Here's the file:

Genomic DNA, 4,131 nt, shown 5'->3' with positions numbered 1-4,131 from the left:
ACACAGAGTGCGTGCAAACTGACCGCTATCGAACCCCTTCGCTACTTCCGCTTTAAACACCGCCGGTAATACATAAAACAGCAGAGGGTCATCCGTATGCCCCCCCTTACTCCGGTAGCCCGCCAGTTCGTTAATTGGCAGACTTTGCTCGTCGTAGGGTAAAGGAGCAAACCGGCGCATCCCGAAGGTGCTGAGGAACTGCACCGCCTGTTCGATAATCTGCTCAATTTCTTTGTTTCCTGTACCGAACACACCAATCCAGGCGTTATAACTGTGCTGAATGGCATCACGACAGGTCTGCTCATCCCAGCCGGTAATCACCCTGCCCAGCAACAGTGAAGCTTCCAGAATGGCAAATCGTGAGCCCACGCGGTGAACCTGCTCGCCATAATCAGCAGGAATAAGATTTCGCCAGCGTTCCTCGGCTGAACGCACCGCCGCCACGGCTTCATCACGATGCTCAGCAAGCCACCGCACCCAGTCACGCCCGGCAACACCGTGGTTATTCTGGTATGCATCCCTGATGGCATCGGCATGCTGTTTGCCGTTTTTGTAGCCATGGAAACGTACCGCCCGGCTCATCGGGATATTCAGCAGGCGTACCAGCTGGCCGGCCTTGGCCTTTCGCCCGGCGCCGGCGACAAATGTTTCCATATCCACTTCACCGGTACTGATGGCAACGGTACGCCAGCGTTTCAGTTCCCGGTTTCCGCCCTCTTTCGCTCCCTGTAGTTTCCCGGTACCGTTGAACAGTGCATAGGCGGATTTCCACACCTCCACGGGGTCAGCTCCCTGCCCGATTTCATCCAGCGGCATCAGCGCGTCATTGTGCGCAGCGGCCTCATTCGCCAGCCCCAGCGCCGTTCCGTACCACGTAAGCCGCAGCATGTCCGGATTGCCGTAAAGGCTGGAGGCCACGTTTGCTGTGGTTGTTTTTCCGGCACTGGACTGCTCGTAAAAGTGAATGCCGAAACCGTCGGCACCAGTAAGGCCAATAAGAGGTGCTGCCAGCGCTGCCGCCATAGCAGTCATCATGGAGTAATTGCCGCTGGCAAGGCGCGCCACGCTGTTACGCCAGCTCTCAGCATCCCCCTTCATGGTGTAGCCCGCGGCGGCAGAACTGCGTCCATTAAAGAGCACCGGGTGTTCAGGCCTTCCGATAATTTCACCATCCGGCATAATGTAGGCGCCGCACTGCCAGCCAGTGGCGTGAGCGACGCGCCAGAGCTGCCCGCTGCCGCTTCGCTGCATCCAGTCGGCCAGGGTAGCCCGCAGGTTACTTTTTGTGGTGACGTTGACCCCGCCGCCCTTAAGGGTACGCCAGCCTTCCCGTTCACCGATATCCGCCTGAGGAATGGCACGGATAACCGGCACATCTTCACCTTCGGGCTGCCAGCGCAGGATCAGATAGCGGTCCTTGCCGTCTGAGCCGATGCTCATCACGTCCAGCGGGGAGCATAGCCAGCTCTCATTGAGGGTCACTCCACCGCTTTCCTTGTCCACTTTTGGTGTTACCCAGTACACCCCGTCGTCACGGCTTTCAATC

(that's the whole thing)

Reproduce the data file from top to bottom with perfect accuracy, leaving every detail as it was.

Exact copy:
Genomic DNA, 4,131 nt, shown 5'->3' with positions numbered 1-4,131 from the left:
ACACAGAGTGCGTGCAAACTGACCGCTATCGAACCCCTTCGCTACTTCCGCTTTAAACACCGCCGGTAATACATAAAACAGCAGAGGGTCATCCGTATGCCCCCCCTTACTCCGGTAGCCCGCCAGTTCGTTAATTGGCAGACTTTGCTCGTCGTAGGGTAAAGGAGCAAACCGGCGCATCCCGAAGGTGCTGAGGAACTGCACCGCCTGTTCGATAATCTGCTCAATTTCTTTGTTTCCTGTACCGAACACACCAATCCAGGCGTTATAACTGTGCTGAATGGCATCACGACAGGTCTGCTCATCCCAGCCGGTAATCACCCTGCCCAGCAACAGTGAAGCTTCCAGAATGGCAAATCGTGAGCCCACGCGGTGAACCTGCTCGCCATAATCAGCAGGAATAAGATTTCGCCAGCGTTCCTCGGCTGAACGCACCGCCGCCACGGCTTCATCACGATGCTCAGCAAGCCACCGCACCCAGTCACGCCCGGCAACACCGTGGTTATTCTGGTATGCATCCCTGATGGCATCGGCATGCTGTTTGCCGTTTTTGTAGCCATGGAAACGTACCGCCCGGCTCATCGGGATATTCAGCAGGCGTACCAGCTGGCCGGCCTTGGCCTTTCGCCCGGCGCCGGCGACAAATGTTTCCATATCCACTTCACCGGTACTGATGGCAACGGTACGCCAGCGTTTCAGTTCCCGGTTTCCGCCCTCTTTCGCTCCCTGTAGTTTCCCGGTACCGTTGAACAGTGCATAGGCGGATTTCCACACCTCCACGGGGTCAGCTCCCTGCCCGATTTCATCCAGCGGCATCAGCGCGTCATTGTGCGCAGCGGCCTCATTCGCCAGCCCCAGCGCCGTTCCGTACCACGTAAGCCGCAGCATGTCCGGATTGCCGTAAAGGCTGGAGGCCACGTTTGCTGTGGTTGTTTTTCCGGCACTGGACTGCTCGTAAAAGTGAATGCCGAAACCGTCGGCACCAGTAAGGCCAATAAGAGGTGCTGCCAGCGCTGCCGCCATAGCAGTCATCATGGAGTAATTGCCGCTGGCAAGGCGCGCCACGCTGTTACGCCAGCTCTCAGCATCCCCCTTCATGGTGTAGCCCGCGGCGGCAGAACTGCGTCCATTAAAGAGCACCGGGTGTTCAGGCCTTCCGATAATTTCACCATCCGGCATAATGTAGGCGCCGCACTGCCAGCCAGTGGCGTGAGCGACGCGCCAGAGCTGCCCGCTGCCGCTTCGCTGCATCCAGTCGGCCAGGGTAGCCCGCAGGTTACTTTTTGTGGTGACGTTGACCCCGCCGCCCTTAAGGGTACGCCAGCCTTCCCGTTCACCGATATCCGCCTGAGGAATGGCACGGATAACCGGCACATCTTCACCTTCGGGCTGCCAGCGCAGGATCAGATAGCGGTCCTTGCCGTCTGAGCCGATGCTCATCACGTCCAGCGGGGAGCATAGCCAGCTCTCATTGAGGGTCACTCCACCGCTTTCCTTGTCCACTTTTGGTGTTACCCAGTACACCCCGTCGTCACGGCTTTCAATC